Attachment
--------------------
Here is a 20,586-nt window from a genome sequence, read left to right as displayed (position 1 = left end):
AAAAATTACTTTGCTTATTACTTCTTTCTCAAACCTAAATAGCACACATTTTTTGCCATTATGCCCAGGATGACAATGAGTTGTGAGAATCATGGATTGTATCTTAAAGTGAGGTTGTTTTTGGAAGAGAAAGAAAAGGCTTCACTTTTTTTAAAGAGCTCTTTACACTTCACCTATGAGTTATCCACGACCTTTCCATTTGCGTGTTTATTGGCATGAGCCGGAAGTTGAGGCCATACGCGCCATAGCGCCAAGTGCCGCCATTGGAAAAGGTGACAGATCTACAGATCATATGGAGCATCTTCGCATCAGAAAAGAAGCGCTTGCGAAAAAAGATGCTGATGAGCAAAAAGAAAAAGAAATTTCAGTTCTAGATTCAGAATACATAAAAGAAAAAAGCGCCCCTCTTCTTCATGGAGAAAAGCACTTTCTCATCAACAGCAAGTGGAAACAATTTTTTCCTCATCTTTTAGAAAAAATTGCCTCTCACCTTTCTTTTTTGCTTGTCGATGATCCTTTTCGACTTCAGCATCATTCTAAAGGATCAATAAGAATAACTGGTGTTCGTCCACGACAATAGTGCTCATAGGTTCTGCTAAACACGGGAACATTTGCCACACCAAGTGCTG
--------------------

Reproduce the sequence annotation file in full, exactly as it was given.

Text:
Here is a 20,586-nt window from a genome sequence, read left to right as displayed (position 1 = left end):
AAAAATTACTTTGCTTATTACTTCTTTCTCAAACCTAAATAGCACACATTTTTTGCCATTATGCCCAGGATGACAATGAGTTGTGAGAATCATGGATTGTATCTTAAAGTGAGGTTGTTTTTGGAAGAGAAAGAAAAGGCTTCACTTTTTTTAAAGAGCTCTTTACACTTCACCTATGAGTTATCCACGACCTTTCCATTTGCGTGTTTATTGGCATGAGCCGGAAGTTGAGGCCATACGCGCCATAGCGCCAAGTGCCGCCATTGGAAAAGGTGACAGATCTACAGATCATATGGAGCATCTTCGCATCAGAAAAGAAGCGCTTGCGAAAAAAGATGCTGATGAGCAAAAAGAAAAAGAAATTTCAGTTCTAGATTCAGAATACATAAAAGAAAAAAGCGCCCCTCTTCTTCATGGAGAAAAGCACTTTCTCATCAACAGCAAGTGGAAACAATTTTTTCCTCATCTTTTAGAAAAAATTGCCTCTCACCTTTCTTTTTTGCTTGTCGATGATCCTTTTCGACTTCAGCATCATTCTAAAGGATCAATAAGAATAACTGGTGTTCGTCCACGACAATAGTGCTCATAGGTTCTGCTAAACACGGGAACATTTGCCACACCAAGTGCTG